Post 11


What do Brooklyn people think of Buffalo?(the city, not the animal). Is there an image or personality associated with Buffalo?


Post 12

Moon da Misbegotten

I don't know exactly how Brooklynites regard Buffalo as a city. Speaking as a Bronxite, I know it exists. I know it's cold. I know it's in the far westrn corner of New York State. I know that are no buffalo in Buffalo, as far as I know. One day, just for kicks, I'd like to go shuffling off to Buffalo.

On the animal: thems great eatin'! Jus' real expensive to get Buffalo steak 'round these here parts.



Post 13


What about Boston? (working my way through the 'B's). Does Boston have an image that Bronx or Brooklyn people automatically get when someone mentions it, or that anyone in the USA gets......Example of what I mean from the UK: if someone mentions Morecambe we all think of a run down old fashioned coastal resort where they dont get good weather but it used to quite nice in about 1950. We think that, even though 90percent have never been there. Its just got a national image.


Post 14


You might stick to the steaks, but I like the wings......yes, a widely known fact, Buffalos (?, Buffali?) Have wings.....they'e not even that big, must be vestigial or something; but they're quite the tasty appetizer.


Post 15

Moon da Misbegotten

Egads, how could I forget the wings? Most of the time, the wings are the only parts that anyone can afford to eat. Quite often, they're free if you find the right Happy Hour. The sauce tends to eat through the inadaquate napkins they give you to protect your hands from the sauce... I'm getting hungry. Ack!


Post 16

Researcher 104158

Well, Manhattan is what is generally described in writings about New York City.

Queens is a bit of a myth. It is physically the largest borough and the parts have little in common. In 1897, Queens County consisted of a city, six towns and a number of villages, each parochial.

In 1898, New York City took over part of Queens and in 1899 the rest seceeded and formed Nassau.

Few people identify themselves as living in Queens. As far as the post office is concerned, you live in Long Island City, Flushing, Jamaica, Far Rockaway or maybe even Floral Park or Brooklyn. And now, by popular demand, the post office has even officially recognized that people generally prefer to use neighborhood names on their mail.

Parts of Queens are highly industrial, parts are suburban, parts are highly ethnic. The BBC World Service magazine program Outlook recently took a tour of the highly diverse Elmhurst-Corona area. As a matter of fact, the previous week, I had gone through downtown Elmhurst and gotten some Chinese groceries on one side of Broadway and gotten some Yerba Matte from an Argentinian bakery on the other.

Much of eastern Queens is, unlike much of the rest of the city, highly automobile oriented, the result of postwar development and expressways which made it with the help of Robert Moses and subways which never did.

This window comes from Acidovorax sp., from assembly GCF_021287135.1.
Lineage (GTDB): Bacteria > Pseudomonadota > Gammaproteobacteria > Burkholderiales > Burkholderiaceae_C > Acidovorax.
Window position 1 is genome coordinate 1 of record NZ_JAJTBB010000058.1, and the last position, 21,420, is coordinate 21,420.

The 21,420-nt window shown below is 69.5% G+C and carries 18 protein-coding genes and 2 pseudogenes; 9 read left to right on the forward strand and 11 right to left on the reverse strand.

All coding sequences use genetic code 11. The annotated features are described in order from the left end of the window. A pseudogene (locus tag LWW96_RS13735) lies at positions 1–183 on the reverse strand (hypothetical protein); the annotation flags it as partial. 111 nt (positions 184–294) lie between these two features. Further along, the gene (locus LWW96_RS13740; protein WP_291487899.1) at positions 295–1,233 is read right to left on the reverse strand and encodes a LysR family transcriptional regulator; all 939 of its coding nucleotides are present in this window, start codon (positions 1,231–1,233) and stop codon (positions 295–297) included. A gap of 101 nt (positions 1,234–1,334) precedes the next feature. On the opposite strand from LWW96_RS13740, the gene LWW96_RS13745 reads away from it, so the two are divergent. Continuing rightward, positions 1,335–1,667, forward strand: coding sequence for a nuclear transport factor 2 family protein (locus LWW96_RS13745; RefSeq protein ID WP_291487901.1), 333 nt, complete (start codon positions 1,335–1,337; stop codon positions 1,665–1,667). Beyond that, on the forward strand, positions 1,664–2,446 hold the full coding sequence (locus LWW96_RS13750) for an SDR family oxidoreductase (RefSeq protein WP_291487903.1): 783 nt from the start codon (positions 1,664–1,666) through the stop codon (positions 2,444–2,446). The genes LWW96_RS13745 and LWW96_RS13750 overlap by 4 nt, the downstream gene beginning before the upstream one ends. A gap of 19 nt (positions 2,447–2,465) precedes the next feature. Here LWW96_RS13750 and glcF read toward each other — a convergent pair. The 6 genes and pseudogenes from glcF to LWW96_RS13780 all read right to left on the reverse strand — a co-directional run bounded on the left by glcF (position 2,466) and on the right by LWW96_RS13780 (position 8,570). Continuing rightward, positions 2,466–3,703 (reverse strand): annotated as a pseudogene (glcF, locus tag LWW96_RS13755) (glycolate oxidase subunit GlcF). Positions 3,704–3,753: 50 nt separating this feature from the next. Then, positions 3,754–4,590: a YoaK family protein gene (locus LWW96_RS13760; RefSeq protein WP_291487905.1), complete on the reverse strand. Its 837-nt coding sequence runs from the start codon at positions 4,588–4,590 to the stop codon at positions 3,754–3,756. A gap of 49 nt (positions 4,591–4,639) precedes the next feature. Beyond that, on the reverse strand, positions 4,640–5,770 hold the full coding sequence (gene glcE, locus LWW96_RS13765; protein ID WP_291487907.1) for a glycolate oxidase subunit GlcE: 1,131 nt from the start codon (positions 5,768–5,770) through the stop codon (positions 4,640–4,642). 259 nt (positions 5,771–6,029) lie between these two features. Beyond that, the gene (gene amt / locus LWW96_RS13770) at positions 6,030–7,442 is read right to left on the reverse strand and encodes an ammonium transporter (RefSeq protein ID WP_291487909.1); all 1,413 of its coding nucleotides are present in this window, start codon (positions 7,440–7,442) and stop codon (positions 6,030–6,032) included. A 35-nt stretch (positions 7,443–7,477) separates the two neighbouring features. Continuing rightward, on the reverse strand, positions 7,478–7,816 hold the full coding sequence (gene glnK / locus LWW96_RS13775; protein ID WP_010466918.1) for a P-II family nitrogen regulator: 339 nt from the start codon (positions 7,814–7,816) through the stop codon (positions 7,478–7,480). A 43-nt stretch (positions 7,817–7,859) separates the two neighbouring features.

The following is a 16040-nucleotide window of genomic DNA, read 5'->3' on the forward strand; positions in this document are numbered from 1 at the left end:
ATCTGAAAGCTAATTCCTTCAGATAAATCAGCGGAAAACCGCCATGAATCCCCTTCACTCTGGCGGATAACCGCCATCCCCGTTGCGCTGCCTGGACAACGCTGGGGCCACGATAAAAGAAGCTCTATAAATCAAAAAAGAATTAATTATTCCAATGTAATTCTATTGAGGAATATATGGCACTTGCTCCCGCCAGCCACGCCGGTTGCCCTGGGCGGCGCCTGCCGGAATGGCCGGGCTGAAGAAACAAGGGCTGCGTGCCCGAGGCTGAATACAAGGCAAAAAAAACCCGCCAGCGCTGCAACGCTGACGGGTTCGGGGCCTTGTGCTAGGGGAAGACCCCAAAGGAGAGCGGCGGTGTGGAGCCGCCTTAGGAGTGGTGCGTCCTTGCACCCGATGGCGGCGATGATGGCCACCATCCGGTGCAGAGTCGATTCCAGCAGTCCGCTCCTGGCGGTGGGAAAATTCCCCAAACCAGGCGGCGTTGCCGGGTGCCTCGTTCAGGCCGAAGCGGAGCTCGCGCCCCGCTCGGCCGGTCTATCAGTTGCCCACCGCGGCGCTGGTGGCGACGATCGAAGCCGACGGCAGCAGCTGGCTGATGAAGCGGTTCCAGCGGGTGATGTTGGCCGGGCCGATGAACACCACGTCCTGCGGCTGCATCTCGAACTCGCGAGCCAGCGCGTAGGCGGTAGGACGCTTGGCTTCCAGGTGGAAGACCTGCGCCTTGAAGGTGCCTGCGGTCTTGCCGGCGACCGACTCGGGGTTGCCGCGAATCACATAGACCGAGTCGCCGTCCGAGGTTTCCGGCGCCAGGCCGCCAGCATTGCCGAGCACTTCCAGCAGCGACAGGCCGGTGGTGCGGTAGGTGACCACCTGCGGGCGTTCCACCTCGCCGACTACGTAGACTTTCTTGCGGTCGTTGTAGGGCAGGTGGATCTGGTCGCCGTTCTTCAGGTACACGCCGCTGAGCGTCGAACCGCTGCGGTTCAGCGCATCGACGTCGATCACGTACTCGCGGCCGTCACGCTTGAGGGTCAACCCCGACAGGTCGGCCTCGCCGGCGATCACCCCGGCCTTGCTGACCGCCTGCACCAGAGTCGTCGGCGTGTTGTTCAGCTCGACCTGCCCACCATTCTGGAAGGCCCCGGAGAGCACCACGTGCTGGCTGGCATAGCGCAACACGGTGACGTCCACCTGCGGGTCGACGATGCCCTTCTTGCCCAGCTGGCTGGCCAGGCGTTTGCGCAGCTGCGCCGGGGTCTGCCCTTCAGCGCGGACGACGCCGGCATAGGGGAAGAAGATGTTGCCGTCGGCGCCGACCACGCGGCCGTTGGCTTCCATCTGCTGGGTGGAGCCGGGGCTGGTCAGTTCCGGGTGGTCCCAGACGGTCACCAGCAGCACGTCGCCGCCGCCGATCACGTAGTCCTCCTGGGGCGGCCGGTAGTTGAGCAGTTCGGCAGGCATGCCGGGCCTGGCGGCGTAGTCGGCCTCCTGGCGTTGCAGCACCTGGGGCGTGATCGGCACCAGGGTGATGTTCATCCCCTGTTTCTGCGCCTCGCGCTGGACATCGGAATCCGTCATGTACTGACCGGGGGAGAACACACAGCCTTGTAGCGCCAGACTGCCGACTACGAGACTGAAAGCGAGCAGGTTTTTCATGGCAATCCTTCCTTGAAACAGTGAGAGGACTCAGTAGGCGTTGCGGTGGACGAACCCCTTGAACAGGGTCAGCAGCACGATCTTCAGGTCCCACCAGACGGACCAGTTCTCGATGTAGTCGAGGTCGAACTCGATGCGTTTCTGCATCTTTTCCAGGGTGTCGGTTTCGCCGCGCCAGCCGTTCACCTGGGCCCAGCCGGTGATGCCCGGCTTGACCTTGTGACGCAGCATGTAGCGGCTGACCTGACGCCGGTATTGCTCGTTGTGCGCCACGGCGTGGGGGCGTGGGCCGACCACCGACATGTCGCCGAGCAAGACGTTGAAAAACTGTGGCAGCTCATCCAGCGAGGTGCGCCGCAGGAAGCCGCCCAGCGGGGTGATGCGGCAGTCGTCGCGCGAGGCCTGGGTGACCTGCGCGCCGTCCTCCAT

Robert Moses, for those who don't know him, is probably one of the most important figures in New York history, right up there with DeWitt Clinton and Fiorello LaGuadia. He was elected to no office and was the head of every authority and commission from the late 1920's or so to the mid-1960's. He built everything which needed to be built and many things which shouldn't have been built. His expressway destroyed much of the Bronx. If he had had his way, the Vieux Carre (French Quarter) in New Orleans would have been destroyed by an expressway.

One amazing thing, for those who know the history of this town, about him was that billions and billions went through his hands and he didn't become rich as Midas. He jollied money corruption among the politicians with which he dealt and he was power corrupt but mostly he built.


Post 17

Researcher 118180

The truth about Beautiful Brooklyn ... our parents left ..our children return..how's that for perfection!


Post 18

Researcher 120235

I hope they don't merge the article so much as do a server-side include of the relevant bits and also provide an inline link to it.

I live in New York

Post 19

NYC Student - The innocent looking one =P

the reason people refer to the city as "New York" is because up until the early 80's, it accounted for more than half the population of the state. Now, the state is 17 million people, while NY is 7 million (9 million including suburbs). Plus, NY is what is now refered to as the enter of the universe (at least, according to New Yorkers).

I live in New York

Post 20


If you're still interested in what Brooklynites think of Buffalo, I can tell you that it's a wonderful place to spend a summer day. There is a great art museum, the Albright-Knox Gallery, that was funded by the Knox family (gelatin tycoons). There are five Frank Lloyd Wright houses that you can drive around & look at (and even visit). There are lots of summer street festivals. There is Niagara Falls not far away. People are friendly, the airport is cozy, and it's easy to drive around in.